SEC releases proposed rules covering clawback policies

SEC proposed clawback ruleCompensation and Benefits Bulletin
The SEC proposed a rule implementing Section 954 of the Dodd-Frank Act on July 1, 2015. The rule requires listed companies to implement clawback policies to recover incentive-based compensation received by current or former executive officers in the event of certain financial restatements.

Under the proposed new Rule 10D-1, listed companies would have to adopt recovery policies that, in the event of an accounting restatement, would require “clawing back” incentive-based compensation from current and former executive officers that wouldn’t otherwise have been received based on the restatement. The proposed rule would also require listed companies to disclose recovery policies and any actions taken under those policies.

What you need to know
National securities exchanges would be required to establish listing standards requiring listed companies to adopt clawback policies that address the following:
  • Recovery would be required from both current and former executive officers who received incentive-based compensation during the three fiscal years prior to the date on which the company was required to prepare an accounting restatement to correct a material error. The materiality may be determined as the aggregate of several minor changes.
  • Recovery would be on a “no fault” basis, regardless of any misconduct or an executive officer’s responsibility for the erroneous financial statements.  
  • Companies would be required to recover the amount of incentive-based compensation received by an executive officer that exceeded the amount he or she would have received if the incentive-based compensation had been determined based on the accounting restatement. For incentive-based compensation based on stock price or total shareholder return, companies could use a reasonable estimate of the effect of the restatement on the applicable measure to determine the amount to be recovered.
  • Companies would be prohibited from indemnifying executives from loss or financial exposure to their clawback policies.
  • Companies could forgo recovering the excess incentive-based compensation received by executive officers only if the direct expense of enforcing recovery would exceed the amount to be recovered.  However, full disclosure would likely still be required.

Why you should care
The rule presents some potential concerns, such as the following:

  • No-fault and pretax issues — The rule would impose the same clawback provisions on those executives who were not involved in the restatement as on those deemed directly responsible for it. This treatment will be seen as necessary to create collective accountability and align shareholders’ interests, but it will likely add risk and uncertainty to most incentive pay packages. This heightened risk — combined with the possibility of repaying pretax awards with post-tax dollars — could also encourage increased executive compensation, either to make executives whole for a no-fault triggered clawback or to expand the base or other compensation for the increased risk.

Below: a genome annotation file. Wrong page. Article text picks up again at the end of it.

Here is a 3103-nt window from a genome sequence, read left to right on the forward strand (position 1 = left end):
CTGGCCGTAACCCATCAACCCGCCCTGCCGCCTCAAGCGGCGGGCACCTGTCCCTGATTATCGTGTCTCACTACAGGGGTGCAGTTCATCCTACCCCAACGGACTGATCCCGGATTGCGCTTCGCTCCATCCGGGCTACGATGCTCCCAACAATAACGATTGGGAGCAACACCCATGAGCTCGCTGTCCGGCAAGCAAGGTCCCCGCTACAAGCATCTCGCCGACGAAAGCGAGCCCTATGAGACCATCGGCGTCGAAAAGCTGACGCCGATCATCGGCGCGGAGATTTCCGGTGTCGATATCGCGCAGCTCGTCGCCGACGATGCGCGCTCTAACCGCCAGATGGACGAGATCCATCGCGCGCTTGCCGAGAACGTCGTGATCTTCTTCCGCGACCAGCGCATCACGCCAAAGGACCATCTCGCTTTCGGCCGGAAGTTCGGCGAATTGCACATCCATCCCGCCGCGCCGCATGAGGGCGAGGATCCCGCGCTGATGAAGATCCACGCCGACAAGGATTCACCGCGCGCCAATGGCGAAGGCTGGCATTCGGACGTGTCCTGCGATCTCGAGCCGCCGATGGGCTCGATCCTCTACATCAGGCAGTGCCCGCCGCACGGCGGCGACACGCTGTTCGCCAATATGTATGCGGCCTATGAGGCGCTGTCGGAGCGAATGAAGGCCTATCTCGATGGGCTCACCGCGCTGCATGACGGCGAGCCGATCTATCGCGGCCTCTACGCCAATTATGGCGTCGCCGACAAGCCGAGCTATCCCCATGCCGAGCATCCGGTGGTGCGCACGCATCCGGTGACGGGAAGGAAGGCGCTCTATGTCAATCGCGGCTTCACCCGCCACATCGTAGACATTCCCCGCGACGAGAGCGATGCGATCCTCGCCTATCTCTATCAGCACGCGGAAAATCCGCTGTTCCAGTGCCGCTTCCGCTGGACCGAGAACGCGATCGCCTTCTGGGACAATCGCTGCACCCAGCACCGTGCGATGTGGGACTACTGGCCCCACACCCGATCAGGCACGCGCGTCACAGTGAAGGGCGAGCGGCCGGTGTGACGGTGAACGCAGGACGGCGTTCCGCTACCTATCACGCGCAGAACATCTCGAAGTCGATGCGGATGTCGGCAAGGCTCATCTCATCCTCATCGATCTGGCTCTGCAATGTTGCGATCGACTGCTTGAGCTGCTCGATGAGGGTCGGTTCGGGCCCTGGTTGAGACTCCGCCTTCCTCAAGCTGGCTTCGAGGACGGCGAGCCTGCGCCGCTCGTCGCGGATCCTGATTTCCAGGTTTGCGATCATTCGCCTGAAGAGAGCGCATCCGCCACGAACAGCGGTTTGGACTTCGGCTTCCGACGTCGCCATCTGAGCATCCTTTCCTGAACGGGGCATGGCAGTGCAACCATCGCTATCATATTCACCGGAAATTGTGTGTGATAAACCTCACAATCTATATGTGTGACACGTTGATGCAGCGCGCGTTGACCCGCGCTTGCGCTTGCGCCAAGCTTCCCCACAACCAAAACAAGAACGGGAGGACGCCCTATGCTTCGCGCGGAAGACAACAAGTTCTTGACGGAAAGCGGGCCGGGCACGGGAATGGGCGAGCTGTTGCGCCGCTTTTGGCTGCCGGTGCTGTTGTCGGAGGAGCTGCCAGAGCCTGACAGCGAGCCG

• Elimination of board discretion — Without the determination that enforcement fees would exceed the amount to be recovered, the rule would remove the board’s ability to determine that electing not to claw back amounts otherwise subject to the policy is in the best interest of the company and its shareholders. This lack of flexibility may cause any additional awards, grants or retention payments made after a clawback subject to challenge as a form of reimbursement or indemnification.
  • Adjustments to stock awards or total shareholder return plans — Awards that are determined by or tied to the company’s stock price will in many cases need to be modified or adjusted in light of the revised financial information. Because it’s unknown what the impact of the restatement would have been on the stock price at the time the award is determined, the clawback amount will need to be estimated. This will be challenging for most incentive arrangements and may lead to legal challenge by the plan participants who are subject to the clawback.
  • Legal right to clawback — Once the clawback rules are finalized and the policies are adopted, companies must enforce them or face delisting from the stock exchange. That said, a company’s legal right to recover the excess compensation may be complicated by certain employment agreements or plan documents that predate the policy. Therefore, it’s important for all companies to determine which agreements may need to be modified to allow for compliance with this policy. These potential modifications need to be reviewed for possible tax, accounting and financial implications.

Comments on the proposed rules are due Sept. 14, 2015. Once the SEC finalizes Rule 10D-1 and publishes the new rule in the Federal Register, the exchanges will have 90 days to file their proposed listing rules. Those rules would become effective no later than one year after the publication date. Companies would then have 60 days to adopt a clawback policy that complied with the new rule. Assuming this timeline, companies are likely to need their policies in place by the end of 2016.

Given the technical and strategic impact of this required clawback, listed companies should begin planning for 2016. Many organizations have already adopted clawback policies in anticipation of the pending regulation and because of shareholders’ perceptions.  However, even these organizations will need to review whether their clawbacks are too broad or not broad enough.

Ken Troy
+1 213 596 6770

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